Photography & Text: Marcus Hoffmann
So, a fashion photo story with Dirndl-dresses, set in Bavaria and published through Social Media when Oktoberfest (in Munich) is at its peak. The choice of cars: posh Mercedes cabriolets from the 1960s. But why? This being one of the first DRIVETRIBE fashion stories did make me a bit nervous. My goal to work with cars and (mostly womens') fashion in the furthermost possible aesthetical way was off to a difficult start. The whole Oktoberfest-theme isn’t exactly known for its tasteful display of women. Nevertheless: Bavarian folk dresses, Dirndl, are. I decided to work with a stylistic reminiscence of the Bavarian upper class of some when ‘yesty-year’. Open top cars were their preferable choice; upmost from Mercedes Benz, followed by small Italian and British sports cars – and American Muscle (mostly due to the high post-war presence of the American military in Bavaria). BMW hadn’t anything luxurious without a roof to offer in the 1960s (except for the very pricy and bad selling 507 (252 units build) which did cost as much as the Mercedes 300 SL (3.258 units build)…and it actually was from the 1950s).
Finding the perfect dress – and car. I asked the fashion affine crewmembers for an overview of Bavarian folk dress designers - and I got in contact with George who rents out classic cars daily. He invited me to one of his company’s storage facilities, to find the best car for our Photoshoot. I set up some Profoto flash units simulating different lightning situations, to determine which of the cars would be the best choice for shooting the locations I earlier spotted (regarding the angle of the sun and so on). Obviously, I got distracted by all the toys I brought.
If you look closely, you might spot the disadvantage of a white car in general – and of big edges when the source of light is very hard. If you’re small minded like myself, you probably just see the lovely camera. Funfact: first time I used my very own PhaseOne camera system, instead of renting the gear. To express my joy, I didn’t hesitate to join the dark side of selfies on Instagram.
This is the by far most staged photo ever. Not just because I tried to look casually like a French renaissance painting, but mostly because you can see my notebook at the actual set. Shortly after that photo was taken, my advanced external camera display vanished. George and my assistants decided that the single most helpful thing they could do, was watching old Top Gear videos through my mobile data on that very device. This thievery boosted the speed of my ongoing search for the perfect car dramatically: I opted for the priciest car… and the reddest one. The very rare Mercedes 280 SE (S class cabriolet) with the V8 (1.232 units build) and the not so rare but beautiful Mercedes 190 SL (25.881 units built)
Having two cars gave me the idea – just for authenticity of course – to only use classic cars on the production day. Which turned out being a marvellous idea. You won’t believe how much boot space the S class cabriolet has, if you never tried to fill it up. I was under the impression that we’d have to stock the photo gear, the make-up gear and the styling (five clothing bags; lots of shoes and shoulder bags to choose from) in both cars. Probably all over the passenger room too. But everything did fit in the boot of the S 280 SE.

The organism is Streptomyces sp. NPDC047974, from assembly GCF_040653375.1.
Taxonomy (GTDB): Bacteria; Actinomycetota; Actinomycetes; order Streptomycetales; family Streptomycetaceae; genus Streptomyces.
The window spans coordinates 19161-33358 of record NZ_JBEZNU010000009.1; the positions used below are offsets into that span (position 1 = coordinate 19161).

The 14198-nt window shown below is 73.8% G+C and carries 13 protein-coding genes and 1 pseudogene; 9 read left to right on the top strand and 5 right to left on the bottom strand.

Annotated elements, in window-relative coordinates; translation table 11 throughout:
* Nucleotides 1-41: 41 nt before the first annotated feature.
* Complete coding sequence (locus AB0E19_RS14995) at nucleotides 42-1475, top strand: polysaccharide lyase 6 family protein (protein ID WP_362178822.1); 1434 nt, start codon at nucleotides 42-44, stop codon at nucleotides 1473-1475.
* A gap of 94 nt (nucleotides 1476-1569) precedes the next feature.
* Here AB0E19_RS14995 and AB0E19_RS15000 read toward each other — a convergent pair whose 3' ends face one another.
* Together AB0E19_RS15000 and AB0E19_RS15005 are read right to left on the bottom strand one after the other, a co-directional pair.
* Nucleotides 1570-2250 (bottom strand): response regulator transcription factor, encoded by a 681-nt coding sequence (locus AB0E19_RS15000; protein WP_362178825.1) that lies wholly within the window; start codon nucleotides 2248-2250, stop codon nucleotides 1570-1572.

The Dirndl did fit with ease on top of all the other stuff. There was no crumbling at all – which was good news, since the actual pieces of clothing we brought along got a lot of demand. They had been on a TV production the day before our photo shooting and they were going to be on another TV production the day after. This high demand production madness had been going on for the last three months, since every fashion stylist with the task “get the best Dirndl” tried to get their hands on the few ones from CocoVero. From advertising for financial institutions, over sausages to beer – even the municipal government of the city of Munich used the small fashion label for their PR work. Being not exactly “incredible imaginative” we did as well. Luckily our stylist compensated the lack of variety with stylish accessories, so we still pulled off to be somehow interesting from a fashion perspective.
Top tip for British and German readers: if you’re looking for ways to lose friends and alienate people, try setting up profile photos on your social media accounts in a James Dean-ish way. Don’t look straight into the camera even though everything is staged explicitly for the photo. Have a brilliant and expensive car close by. You can even use this kind of imagery to get very dubious matches for all the wrong reasons on online dating apps.
Side effect: you’ll create true memories of things you kept dreaming about for years. Driving those cars in that environment was even better than I expected it to be. Not because of the worth of the cars… you actually forget that fact immediately – thanks to car-insurances it doesn’t matter if you crash a Diesel Vectra or an automotive icon. It’s the driving style which is forced upon you by the car, which gets you. Not at all precious and obviously not sporty, but relaxed and marvellous because… well… it’s incredible how these basic 60-year-old machines still work flawlessly. It’s really just a beautiful machine meant to move you around in the most pleasant way.
Only one flaw occurred: due to the lack of USB and Bluetooth connectivity Rocktober did hit us hard that day.